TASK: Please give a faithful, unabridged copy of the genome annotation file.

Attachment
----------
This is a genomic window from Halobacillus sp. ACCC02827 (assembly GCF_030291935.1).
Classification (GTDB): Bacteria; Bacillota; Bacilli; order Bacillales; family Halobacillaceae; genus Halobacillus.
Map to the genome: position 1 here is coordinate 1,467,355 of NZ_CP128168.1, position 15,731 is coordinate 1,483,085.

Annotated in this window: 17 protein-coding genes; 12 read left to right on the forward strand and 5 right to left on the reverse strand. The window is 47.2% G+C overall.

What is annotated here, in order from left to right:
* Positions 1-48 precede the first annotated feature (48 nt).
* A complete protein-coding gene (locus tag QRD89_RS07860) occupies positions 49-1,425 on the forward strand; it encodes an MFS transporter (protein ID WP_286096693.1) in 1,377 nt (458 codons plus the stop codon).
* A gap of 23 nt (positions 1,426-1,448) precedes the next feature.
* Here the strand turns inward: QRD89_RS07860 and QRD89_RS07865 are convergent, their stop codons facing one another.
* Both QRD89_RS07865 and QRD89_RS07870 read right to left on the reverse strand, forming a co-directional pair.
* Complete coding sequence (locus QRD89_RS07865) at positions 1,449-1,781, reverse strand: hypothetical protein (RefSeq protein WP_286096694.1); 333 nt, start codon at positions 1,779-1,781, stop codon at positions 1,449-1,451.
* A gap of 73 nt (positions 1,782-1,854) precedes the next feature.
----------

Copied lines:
This is a genomic window from Halobacillus sp. ACCC02827 (assembly GCF_030291935.1).
Classification (GTDB): Bacteria; Bacillota; Bacilli; order Bacillales; family Halobacillaceae; genus Halobacillus.
Map to the genome: position 1 here is coordinate 1,467,355 of NZ_CP128168.1, position 15,731 is coordinate 1,483,085.

Annotated in this window: 17 protein-coding genes; 12 read left to right on the forward strand and 5 right to left on the reverse strand. The window is 47.2% G+C overall.

What is annotated here, in order from left to right:
* Positions 1-48 precede the first annotated feature (48 nt).
* A complete protein-coding gene (locus tag QRD89_RS07860) occupies positions 49-1,425 on the forward strand; it encodes an MFS transporter (protein ID WP_286096693.1) in 1,377 nt (458 codons plus the stop codon).
* A gap of 23 nt (positions 1,426-1,448) precedes the next feature.
* Here the strand turns inward: QRD89_RS07860 and QRD89_RS07865 are convergent, their stop codons facing one another.
* Both QRD89_RS07865 and QRD89_RS07870 read right to left on the reverse strand, forming a co-directional pair.
* Complete coding sequence (locus QRD89_RS07865) at positions 1,449-1,781, reverse strand: hypothetical protein (RefSeq protein WP_286096694.1); 333 nt, start codon at positions 1,779-1,781, stop codon at positions 1,449-1,451.
* A gap of 73 nt (positions 1,782-1,854) precedes the next feature.